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  1. #11

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    Your experience sounds like my first couple years of learning with Kodak Microdol-X. Lack of development for some reason is the cause.

    I've gotten some results with problems like this soaking the negs. in a 1:3 solution of Kodak selenium for 3-5 minutes. Should pickup at least one contrast grade. Should be able to see density gain over a light box. If already cut into strips do 1 strip at a time so you can compare the difference. Wash well after soaking.

  2. #12
    Poohblah's Avatar
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    Quote Originally Posted by Thomas Bertilsson View Post
    Or contaminated! Perhaps the developing tank/reels/whatever, wasn't cleaned properly, with some remaining fixer in there?

    It's a strong contender if the developer was fine before.

    - Thomas

    [edit: lots of stabbing going on ]
    good call! knowing the students in the photo classes at school, that is extremely likely. my classmate and i processed at exactly the same time, perhaps it is possible that the contaminated developer rose to the top being less dense than the uncontaminated developer?

    i'm going to develop at home using my own chemicals from now on. in 4 weeks of school, teach has already said that 1 gallon each of bad developer, bad stop bath, and bad fixer were good. the stop bath was indicator stop bath to boot, and it was neon purple!

  3. #13
    reellis67's Avatar
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    Gang darkrooms are often sad places to work, although they could be much better if people put a little effort into them. The one here at work is not as bad as some, but the kids still run into all sorts of problems that one would never have when working in your own personal darkroom. I used to suggest to the kids that they process film at home and then make prints at school. Many of them thanked me later because they ran into a lot less frustration and ruined film due to contaminated/exhausted chemicals, melted film in the drying cabinet, dust, scratches, poor washing, etc...

    - Randy

  4. #14
    David A. Goldfarb's Avatar
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    Quote Originally Posted by Poohblah View Post
    good call! knowing the students in the photo classes at school, that is extremely likely. my classmate and i processed at exactly the same time, perhaps it is possible that the contaminated developer rose to the top being less dense than the uncontaminated developer?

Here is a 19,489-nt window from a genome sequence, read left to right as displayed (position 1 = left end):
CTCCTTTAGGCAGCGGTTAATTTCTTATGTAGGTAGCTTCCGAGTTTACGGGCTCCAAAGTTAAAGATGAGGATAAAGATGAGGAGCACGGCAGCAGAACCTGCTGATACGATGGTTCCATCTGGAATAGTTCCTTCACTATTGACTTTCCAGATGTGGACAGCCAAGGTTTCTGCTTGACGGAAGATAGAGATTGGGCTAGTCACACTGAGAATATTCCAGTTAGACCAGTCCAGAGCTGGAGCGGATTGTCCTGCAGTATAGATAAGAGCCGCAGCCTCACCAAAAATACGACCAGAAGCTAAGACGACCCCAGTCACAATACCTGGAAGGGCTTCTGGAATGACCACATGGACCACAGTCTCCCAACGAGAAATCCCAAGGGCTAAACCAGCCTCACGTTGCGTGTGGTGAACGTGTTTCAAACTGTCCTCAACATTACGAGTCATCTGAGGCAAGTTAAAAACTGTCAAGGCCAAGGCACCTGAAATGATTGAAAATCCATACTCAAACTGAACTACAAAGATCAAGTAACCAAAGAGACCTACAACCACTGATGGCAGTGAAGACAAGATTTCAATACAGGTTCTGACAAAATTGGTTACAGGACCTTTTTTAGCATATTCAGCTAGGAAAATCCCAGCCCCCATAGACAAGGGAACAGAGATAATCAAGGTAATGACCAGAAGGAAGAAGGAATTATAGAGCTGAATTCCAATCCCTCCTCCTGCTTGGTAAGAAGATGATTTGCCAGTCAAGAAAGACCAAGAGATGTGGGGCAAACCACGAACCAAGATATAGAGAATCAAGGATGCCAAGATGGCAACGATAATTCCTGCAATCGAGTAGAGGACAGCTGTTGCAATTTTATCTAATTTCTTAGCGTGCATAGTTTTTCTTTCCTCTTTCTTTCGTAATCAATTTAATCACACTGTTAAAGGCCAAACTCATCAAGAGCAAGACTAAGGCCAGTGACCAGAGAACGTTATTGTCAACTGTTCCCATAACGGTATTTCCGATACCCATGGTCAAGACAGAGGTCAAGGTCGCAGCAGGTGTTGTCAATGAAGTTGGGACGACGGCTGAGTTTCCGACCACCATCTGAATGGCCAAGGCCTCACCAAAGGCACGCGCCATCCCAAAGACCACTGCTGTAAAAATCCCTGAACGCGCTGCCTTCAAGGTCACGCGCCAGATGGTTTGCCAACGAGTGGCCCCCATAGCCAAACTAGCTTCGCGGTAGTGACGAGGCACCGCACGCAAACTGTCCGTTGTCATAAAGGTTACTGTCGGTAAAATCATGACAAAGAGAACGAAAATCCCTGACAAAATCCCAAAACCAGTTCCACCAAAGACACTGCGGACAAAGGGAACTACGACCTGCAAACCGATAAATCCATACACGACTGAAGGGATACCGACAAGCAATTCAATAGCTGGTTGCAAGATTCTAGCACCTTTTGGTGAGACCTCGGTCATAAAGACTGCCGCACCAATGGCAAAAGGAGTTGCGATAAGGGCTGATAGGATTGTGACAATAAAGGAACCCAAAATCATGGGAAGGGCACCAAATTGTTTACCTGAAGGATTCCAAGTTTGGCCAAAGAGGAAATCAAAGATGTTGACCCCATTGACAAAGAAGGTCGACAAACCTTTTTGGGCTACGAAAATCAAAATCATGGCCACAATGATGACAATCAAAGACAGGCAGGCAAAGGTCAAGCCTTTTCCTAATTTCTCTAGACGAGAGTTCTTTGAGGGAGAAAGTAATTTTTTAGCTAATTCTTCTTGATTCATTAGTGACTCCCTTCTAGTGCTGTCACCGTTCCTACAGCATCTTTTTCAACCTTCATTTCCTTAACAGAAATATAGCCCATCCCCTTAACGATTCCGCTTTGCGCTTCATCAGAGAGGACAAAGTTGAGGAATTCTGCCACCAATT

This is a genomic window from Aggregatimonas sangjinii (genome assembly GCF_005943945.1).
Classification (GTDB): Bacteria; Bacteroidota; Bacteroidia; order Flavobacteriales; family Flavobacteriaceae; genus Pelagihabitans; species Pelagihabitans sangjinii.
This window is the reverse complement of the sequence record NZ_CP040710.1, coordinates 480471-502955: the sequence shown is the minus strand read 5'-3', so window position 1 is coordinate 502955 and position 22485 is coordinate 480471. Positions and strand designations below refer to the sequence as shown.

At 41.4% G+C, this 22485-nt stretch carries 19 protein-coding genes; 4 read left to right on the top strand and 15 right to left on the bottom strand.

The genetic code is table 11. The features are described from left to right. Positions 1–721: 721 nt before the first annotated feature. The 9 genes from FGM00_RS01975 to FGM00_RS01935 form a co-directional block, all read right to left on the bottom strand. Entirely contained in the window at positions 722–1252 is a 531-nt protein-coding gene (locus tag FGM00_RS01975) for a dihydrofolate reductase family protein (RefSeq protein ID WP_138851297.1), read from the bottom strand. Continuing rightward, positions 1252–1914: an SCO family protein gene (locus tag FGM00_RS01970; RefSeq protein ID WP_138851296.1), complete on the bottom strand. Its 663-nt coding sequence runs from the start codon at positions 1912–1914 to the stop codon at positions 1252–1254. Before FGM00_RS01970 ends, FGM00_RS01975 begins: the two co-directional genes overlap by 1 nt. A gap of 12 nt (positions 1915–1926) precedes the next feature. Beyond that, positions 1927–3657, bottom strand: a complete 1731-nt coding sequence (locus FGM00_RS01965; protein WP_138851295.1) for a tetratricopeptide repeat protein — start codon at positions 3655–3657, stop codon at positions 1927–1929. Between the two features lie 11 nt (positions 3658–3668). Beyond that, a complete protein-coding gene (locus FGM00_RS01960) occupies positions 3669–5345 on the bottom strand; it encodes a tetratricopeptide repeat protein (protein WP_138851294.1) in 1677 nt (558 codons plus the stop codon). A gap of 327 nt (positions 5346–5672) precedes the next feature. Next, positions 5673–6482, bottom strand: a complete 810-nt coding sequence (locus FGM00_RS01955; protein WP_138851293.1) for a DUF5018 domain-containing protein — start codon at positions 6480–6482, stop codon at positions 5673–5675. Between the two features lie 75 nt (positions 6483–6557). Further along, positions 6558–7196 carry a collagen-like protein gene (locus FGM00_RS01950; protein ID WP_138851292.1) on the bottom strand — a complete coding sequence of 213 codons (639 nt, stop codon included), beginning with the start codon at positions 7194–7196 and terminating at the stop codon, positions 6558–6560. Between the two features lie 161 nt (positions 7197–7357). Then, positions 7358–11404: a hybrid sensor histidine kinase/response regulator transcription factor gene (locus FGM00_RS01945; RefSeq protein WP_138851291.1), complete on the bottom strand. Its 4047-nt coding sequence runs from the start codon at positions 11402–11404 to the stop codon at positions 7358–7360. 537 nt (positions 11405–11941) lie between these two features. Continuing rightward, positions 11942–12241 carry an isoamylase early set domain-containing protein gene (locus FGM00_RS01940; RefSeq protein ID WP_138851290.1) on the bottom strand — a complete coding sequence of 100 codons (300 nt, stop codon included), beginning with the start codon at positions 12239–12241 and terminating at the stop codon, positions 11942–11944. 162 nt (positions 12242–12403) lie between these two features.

No, this is not likely, but it is possible that your classmate was processing in a clean tank, and your tank had some fixer in it from a previous session, which would do unfortunate things to the developer.
    flickr--http://www.flickr.com/photos/davidagoldfarb/
    Photography (not as up to date as the flickr site)--http://www.davidagoldfarb.com/photo
    Academic (Slavic and Comparative Literature)--http://www.davidagoldfarb.com

  5. #15
    Alex Bishop-Thorpe's Avatar
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    Was it at the right temperature? I processed two rolls one day in early winter, forgot to check the temperature, and found out that 10 degrees too cold makes a lot of difference...similar results to your description.
    Havent had any problems with the group darkrooms here so far, but we have 2 full time techs to monitor things.
    The Analogue Laboratory, or 'so you built a darkroom in an old factory in the industrial zone'.
    Blog thing!.

    Worry less. Photograph more.

  6. #16
    JBrunner's Avatar
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    It's not the fix, unless you got some in the developer using a dirty tank, and your classmate didn't. He could have had a higher temperature, or he could have given his negs more exposure to begin with.

  7. #17
    Allan Swindles's Avatar
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    And the moral of this tale is ' always mix your own chemicals ' so you know where they've been.
    I'm into painting with light - NOT painting by numbers!

  8. #18
    John Bragg's Avatar
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    Hi, Pooblah.
    Glad you have decided to develop your precious negs at home from now on. The other way to go would be to keep your own bottle of concentrated liquid developer such as Ilfotec HC, or Kodak HC-110 and work with fresh developer each time, used one shot and discarded after use. This is the way to consistent results and these developers are very economical indeed, with excellent keeping properties.

    John.

  9. #19

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    Did you agitate the developing tank enough? That might make the negatives thin.

  10. #20
    Poohblah's Avatar
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    Quote Originally Posted by John Bragg View Post
    Hi, Pooblah.
    Glad you have decided to develop your precious negs at home from now on. The other way to go would be to keep your own bottle of concentrated liquid developer such as Ilfotec HC, or Kodak HC-110 and work with fresh developer each time, used one shot and discarded after use. This is the way to consistent results and these developers are very economical indeed, with excellent keeping properties.

    John.
    how much constitutes a single shot? does 20 ounces for 2 rolls of 35mm film sound about right? or will 20 ounces develop more than that before becoming exhausted?

    i'm getting ready to order this stuff on the internet, my local camera shop closed down this past saturday there are others around town, but i'd rather not drive 20 minutes each way and still not get everything i need. i know they have the chemicals, but not changing bags, etc.

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